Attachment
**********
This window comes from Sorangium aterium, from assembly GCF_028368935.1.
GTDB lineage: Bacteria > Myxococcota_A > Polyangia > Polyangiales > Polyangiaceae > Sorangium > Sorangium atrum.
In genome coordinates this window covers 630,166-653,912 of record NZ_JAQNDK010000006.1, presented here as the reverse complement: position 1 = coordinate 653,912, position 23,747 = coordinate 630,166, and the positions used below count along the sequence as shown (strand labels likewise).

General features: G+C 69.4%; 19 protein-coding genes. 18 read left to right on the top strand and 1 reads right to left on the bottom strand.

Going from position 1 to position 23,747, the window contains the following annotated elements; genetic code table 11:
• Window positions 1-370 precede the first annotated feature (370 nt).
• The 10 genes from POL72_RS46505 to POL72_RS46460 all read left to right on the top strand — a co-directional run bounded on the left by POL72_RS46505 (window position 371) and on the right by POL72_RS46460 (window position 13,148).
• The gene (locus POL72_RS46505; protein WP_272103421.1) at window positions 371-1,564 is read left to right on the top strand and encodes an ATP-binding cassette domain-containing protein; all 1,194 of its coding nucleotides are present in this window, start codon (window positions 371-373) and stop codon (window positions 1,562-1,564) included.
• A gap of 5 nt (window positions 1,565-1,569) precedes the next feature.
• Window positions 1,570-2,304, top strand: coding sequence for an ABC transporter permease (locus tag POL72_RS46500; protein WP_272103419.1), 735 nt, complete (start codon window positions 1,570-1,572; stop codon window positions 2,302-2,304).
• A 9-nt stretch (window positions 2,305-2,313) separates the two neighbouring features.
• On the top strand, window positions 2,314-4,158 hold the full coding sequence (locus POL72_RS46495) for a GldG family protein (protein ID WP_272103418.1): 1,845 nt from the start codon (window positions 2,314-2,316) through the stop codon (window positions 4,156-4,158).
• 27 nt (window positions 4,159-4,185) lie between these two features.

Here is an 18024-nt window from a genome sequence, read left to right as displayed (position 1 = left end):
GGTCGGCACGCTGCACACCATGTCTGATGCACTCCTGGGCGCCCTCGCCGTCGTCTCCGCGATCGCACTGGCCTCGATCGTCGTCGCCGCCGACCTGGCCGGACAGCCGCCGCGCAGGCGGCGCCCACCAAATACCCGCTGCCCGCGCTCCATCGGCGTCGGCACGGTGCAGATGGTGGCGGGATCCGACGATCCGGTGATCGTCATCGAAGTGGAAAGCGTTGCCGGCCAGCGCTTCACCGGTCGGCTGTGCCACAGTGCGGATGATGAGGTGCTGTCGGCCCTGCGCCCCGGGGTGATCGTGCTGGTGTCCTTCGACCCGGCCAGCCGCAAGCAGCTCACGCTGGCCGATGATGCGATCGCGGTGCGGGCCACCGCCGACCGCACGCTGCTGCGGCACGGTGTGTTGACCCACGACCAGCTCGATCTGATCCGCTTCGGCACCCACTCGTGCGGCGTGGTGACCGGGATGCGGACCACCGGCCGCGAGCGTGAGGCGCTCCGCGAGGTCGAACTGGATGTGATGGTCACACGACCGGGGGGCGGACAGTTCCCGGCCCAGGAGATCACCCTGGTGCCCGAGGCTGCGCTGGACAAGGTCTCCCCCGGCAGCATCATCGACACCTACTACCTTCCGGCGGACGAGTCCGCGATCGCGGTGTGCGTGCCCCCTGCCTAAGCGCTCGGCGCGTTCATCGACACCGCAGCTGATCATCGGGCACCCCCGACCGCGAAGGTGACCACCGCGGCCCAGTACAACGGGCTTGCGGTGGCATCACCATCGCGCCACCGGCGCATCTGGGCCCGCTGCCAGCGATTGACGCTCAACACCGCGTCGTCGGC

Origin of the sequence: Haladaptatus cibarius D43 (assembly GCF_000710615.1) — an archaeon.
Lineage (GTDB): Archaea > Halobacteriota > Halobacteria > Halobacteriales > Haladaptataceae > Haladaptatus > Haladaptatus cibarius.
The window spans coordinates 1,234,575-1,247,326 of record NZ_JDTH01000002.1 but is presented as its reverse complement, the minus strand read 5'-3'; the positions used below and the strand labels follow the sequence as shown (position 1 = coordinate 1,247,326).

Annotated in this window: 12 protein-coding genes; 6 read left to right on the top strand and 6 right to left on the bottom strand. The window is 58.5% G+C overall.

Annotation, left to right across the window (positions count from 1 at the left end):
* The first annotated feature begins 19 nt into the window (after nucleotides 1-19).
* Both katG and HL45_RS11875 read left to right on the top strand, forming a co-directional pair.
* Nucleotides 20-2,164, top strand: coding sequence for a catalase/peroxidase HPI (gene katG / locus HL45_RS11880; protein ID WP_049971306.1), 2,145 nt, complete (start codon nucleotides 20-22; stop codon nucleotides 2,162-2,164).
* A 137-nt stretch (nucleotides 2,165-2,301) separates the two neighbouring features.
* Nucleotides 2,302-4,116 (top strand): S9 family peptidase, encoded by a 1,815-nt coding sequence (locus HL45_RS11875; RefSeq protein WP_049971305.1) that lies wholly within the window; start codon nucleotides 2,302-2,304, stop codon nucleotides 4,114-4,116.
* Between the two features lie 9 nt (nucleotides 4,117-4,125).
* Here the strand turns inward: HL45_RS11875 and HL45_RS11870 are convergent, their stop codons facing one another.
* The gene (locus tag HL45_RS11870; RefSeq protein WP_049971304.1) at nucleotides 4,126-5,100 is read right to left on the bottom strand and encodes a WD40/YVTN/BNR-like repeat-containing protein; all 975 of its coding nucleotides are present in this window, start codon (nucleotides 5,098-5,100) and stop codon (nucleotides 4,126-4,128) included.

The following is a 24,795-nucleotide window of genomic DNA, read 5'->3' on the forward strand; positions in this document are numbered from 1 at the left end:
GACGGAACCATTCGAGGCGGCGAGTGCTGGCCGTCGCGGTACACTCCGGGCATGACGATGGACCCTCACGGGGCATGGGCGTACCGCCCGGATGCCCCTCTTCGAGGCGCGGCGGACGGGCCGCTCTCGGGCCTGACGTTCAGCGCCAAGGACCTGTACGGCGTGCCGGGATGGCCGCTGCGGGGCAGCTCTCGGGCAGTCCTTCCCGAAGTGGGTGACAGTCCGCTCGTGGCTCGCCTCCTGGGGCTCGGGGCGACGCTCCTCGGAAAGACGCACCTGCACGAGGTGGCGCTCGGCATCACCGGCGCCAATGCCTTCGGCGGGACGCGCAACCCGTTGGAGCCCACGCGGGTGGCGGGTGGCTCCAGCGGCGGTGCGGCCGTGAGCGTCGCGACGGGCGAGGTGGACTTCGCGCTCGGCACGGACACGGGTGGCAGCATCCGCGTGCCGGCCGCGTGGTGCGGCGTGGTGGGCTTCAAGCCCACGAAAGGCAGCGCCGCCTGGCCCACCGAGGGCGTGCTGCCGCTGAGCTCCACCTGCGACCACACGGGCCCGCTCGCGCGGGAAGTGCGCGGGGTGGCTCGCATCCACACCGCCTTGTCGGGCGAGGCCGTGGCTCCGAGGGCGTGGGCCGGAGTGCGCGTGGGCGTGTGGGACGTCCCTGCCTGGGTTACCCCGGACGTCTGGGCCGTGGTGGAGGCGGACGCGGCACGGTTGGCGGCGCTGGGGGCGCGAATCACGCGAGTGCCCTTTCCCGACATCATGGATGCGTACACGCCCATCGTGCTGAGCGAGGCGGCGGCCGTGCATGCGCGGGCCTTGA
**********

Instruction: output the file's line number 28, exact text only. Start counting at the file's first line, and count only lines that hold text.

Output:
* The gene (locus tag HL45_RS11870; RefSeq protein WP_049971304.1) at nucleotides 4,126-5,100 is read right to left on the bottom strand and encodes a WD40/YVTN/BNR-like repeat-containing protein; all 975 of its coding nucleotides are present in this window, start codon (nucleotides 5,098-5,100) and stop codon (nucleotides 4,126-4,128) included.